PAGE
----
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%E2%80%98Assess+human+rights+impact+of+reform%E2%80%99+-+UN+Envoy
Wednesday, 12 September 2018 - 21:36
‘Assess human rights impact of reform’ - UN Envoy
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Sri Lanka must not cut its social spending while servicing its external debt, a UN expert said on Tuesday, urging authorities to boost domestic demand through progressive tax reforms, expansion in social benefits and renegotiation of debt.

“The Sri Lankan government should undertake an assessment of the human rights impact of both its economic reform policies and infrastructure projects,” said Juan Pablo Bohoslavsky, the UN’s Independent Expert on the effects of foreign debt on human rights, concluding his nine-day visit.

Struggling to rebuild its post-war economy in the last decade, Sri Lanka resorted to heavy external borrowing. The country’s foreign debt stood at $28.7 billion in 2017, according to official data. Pointing to loans from the World Bank, Asian Development Bank, Japan, South Korea, India and China, that account for a total $19.3 billion, nearly 48% of the total loans taken by the state, Mr. Bohoslavsky criticised both bilateral donors and multilateral agencies for ignoring human rights assessments in line with international standards.
IMF funding

The IMF’s Extended Fund Facility of $1.5 billion, he said, had resulted in reforms, including those aiming at lowering the budget deficit and towards higher government revenue.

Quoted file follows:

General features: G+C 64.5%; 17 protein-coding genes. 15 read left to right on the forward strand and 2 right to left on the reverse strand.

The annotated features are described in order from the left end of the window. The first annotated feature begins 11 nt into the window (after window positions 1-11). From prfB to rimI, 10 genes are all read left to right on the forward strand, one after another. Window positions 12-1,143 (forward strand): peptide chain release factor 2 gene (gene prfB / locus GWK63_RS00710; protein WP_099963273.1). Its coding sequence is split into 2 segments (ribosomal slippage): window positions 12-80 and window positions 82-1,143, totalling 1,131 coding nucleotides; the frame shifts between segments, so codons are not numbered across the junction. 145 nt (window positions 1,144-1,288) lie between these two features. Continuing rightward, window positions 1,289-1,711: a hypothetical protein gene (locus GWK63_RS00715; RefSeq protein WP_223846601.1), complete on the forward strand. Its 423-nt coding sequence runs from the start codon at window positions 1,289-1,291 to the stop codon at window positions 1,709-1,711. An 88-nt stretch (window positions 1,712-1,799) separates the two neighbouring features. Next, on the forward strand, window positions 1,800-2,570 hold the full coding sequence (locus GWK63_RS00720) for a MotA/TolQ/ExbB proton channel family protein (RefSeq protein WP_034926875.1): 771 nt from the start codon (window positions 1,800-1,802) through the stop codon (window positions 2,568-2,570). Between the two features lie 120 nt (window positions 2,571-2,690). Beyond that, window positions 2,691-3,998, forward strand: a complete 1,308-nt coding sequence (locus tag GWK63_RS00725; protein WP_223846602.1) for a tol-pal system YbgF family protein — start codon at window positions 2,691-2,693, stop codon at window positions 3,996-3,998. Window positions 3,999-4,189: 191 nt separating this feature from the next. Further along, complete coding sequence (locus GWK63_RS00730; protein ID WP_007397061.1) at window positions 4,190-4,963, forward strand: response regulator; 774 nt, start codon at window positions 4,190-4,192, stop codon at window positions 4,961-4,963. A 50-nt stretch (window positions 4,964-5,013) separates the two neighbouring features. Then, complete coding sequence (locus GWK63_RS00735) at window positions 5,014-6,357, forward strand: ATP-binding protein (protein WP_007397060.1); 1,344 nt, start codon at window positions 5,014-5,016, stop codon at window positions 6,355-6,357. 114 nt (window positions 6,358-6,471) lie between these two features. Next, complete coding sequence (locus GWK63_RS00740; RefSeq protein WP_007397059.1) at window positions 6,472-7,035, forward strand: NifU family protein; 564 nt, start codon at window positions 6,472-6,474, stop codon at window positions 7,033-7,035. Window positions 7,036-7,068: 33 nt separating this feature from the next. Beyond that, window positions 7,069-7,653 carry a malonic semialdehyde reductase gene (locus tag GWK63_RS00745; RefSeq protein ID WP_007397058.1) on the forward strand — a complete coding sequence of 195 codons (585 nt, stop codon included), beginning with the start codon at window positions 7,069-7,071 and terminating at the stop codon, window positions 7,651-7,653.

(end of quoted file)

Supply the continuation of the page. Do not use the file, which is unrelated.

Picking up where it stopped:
However, while some macroeconomic targets had been met, there were “gaps to be addressed from a human rights standpoint”, he noted. “Neither the government nor the IMF have conducted an ex ante human rights impact assessment of the economic reforms implemented or announced.”

Underscoring the importance of recognising Economic Social and Cultural rights, he urged authorities to “explicitly integrate” them in the new Constitution being drafted.

In a sharp attack on microcredit, prevalent across the country and particularly among war-affected families in the country’s Tamil-majority north and east, the UN expert urged the government to establish an interest rate cap for financial institutions and individual lenders, in addition to passing strict regulations.

Women, he said, were “specially targeted” by microfinance companies that charged up to 220 % interest rates. They were often harassed by collecting agents demanding sexual favours. “I have learned of cases of borrowers who tried to sell their kidneys to repay the loans.”

His remarks come at a time when microfinance-induced debt has emerged a major challenge in the country, that both the Central Bank and the Finance Ministry have acknowledged. Provoked by a series of protests led by affected women in the north in early 2018, the government in June decided to write off the loans upto LKR 1 lakh, taken by women in drought-affected districts.
Welcoming the move, Mr. Bohoslavsky said the programme had to be broadened to include all affected individuals. “I also urge the Government to declare a moratorium, until this legislation is passed, in order to prevent vulnerable groups — in particular women — from being exploited and abused by lenders,” he said. (The Hindu)
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